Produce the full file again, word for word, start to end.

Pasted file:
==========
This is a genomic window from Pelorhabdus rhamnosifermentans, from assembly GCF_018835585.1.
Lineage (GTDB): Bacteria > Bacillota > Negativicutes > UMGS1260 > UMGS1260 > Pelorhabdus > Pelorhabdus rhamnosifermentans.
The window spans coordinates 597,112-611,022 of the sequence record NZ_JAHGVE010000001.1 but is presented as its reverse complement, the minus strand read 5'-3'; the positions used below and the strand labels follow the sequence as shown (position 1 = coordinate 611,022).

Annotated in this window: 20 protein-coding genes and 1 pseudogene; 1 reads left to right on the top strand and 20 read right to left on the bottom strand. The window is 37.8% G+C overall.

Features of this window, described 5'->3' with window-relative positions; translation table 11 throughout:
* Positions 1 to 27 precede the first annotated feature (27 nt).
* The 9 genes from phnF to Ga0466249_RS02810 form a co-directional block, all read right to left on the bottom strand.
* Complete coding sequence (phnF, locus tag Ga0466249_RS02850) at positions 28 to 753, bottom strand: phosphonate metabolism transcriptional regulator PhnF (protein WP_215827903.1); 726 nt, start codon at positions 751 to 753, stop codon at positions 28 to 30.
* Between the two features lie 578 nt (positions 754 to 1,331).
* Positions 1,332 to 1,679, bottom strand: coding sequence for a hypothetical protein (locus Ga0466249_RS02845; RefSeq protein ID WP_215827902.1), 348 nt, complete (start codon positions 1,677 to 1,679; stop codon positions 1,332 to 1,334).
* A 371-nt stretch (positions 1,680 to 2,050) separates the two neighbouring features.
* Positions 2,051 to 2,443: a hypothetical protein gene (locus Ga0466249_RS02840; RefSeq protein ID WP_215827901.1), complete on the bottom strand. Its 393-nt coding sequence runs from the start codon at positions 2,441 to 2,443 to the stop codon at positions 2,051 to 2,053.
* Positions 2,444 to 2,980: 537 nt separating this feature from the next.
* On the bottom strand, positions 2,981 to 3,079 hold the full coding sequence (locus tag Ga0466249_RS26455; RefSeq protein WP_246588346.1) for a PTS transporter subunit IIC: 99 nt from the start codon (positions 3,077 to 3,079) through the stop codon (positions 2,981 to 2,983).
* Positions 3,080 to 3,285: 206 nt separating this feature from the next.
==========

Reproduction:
This is a genomic window from Pelorhabdus rhamnosifermentans, from assembly GCF_018835585.1.
Lineage (GTDB): Bacteria > Bacillota > Negativicutes > UMGS1260 > UMGS1260 > Pelorhabdus > Pelorhabdus rhamnosifermentans.
The window spans coordinates 597,112-611,022 of the sequence record NZ_JAHGVE010000001.1 but is presented as its reverse complement, the minus strand read 5'-3'; the positions used below and the strand labels follow the sequence as shown (position 1 = coordinate 611,022).

Annotated in this window: 20 protein-coding genes and 1 pseudogene; 1 reads left to right on the top strand and 20 read right to left on the bottom strand. The window is 37.8% G+C overall.

Features of this window, described 5'->3' with window-relative positions; translation table 11 throughout:
* Positions 1 to 27 precede the first annotated feature (27 nt).
* The 9 genes from phnF to Ga0466249_RS02810 form a co-directional block, all read right to left on the bottom strand.
* Complete coding sequence (phnF, locus tag Ga0466249_RS02850) at positions 28 to 753, bottom strand: phosphonate metabolism transcriptional regulator PhnF (protein WP_215827903.1); 726 nt, start codon at positions 751 to 753, stop codon at positions 28 to 30.
* Between the two features lie 578 nt (positions 754 to 1,331).
* Positions 1,332 to 1,679, bottom strand: coding sequence for a hypothetical protein (locus Ga0466249_RS02845; RefSeq protein ID WP_215827902.1), 348 nt, complete (start codon positions 1,677 to 1,679; stop codon positions 1,332 to 1,334).
* A 371-nt stretch (positions 1,680 to 2,050) separates the two neighbouring features.
* Positions 2,051 to 2,443: a hypothetical protein gene (locus Ga0466249_RS02840; RefSeq protein ID WP_215827901.1), complete on the bottom strand. Its 393-nt coding sequence runs from the start codon at positions 2,441 to 2,443 to the stop codon at positions 2,051 to 2,053.
* Positions 2,444 to 2,980: 537 nt separating this feature from the next.
* On the bottom strand, positions 2,981 to 3,079 hold the full coding sequence (locus tag Ga0466249_RS26455; RefSeq protein WP_246588346.1) for a PTS transporter subunit IIC: 99 nt from the start codon (positions 3,077 to 3,079) through the stop codon (positions 2,981 to 2,983).
* Positions 3,080 to 3,285: 206 nt separating this feature from the next.